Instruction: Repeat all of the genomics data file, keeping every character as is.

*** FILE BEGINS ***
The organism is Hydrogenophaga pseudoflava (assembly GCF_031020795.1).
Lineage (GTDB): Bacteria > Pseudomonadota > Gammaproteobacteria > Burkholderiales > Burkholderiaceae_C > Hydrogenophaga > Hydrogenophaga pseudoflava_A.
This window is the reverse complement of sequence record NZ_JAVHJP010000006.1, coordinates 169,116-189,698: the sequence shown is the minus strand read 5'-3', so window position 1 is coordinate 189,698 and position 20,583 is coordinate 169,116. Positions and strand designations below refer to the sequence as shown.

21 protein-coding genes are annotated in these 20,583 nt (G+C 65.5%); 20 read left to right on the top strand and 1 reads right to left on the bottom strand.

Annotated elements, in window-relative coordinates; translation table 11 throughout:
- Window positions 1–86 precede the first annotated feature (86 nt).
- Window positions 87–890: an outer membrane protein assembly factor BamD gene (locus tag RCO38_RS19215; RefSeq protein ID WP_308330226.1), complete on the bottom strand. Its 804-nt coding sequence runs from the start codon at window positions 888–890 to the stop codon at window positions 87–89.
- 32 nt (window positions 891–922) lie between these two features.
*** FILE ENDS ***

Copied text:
The organism is Hydrogenophaga pseudoflava (assembly GCF_031020795.1).
Lineage (GTDB): Bacteria > Pseudomonadota > Gammaproteobacteria > Burkholderiales > Burkholderiaceae_C > Hydrogenophaga > Hydrogenophaga pseudoflava_A.
This window is the reverse complement of sequence record NZ_JAVHJP010000006.1, coordinates 169,116-189,698: the sequence shown is the minus strand read 5'-3', so window position 1 is coordinate 189,698 and position 20,583 is coordinate 169,116. Positions and strand designations below refer to the sequence as shown.

21 protein-coding genes are annotated in these 20,583 nt (G+C 65.5%); 20 read left to right on the top strand and 1 reads right to left on the bottom strand.

Annotated elements, in window-relative coordinates; translation table 11 throughout:
- Window positions 1–86 precede the first annotated feature (86 nt).
- Window positions 87–890: an outer membrane protein assembly factor BamD gene (locus tag RCO38_RS19215; RefSeq protein ID WP_308330226.1), complete on the bottom strand. Its 804-nt coding sequence runs from the start codon at window positions 888–890 to the stop codon at window positions 87–89.
- 32 nt (window positions 891–922) lie between these two features.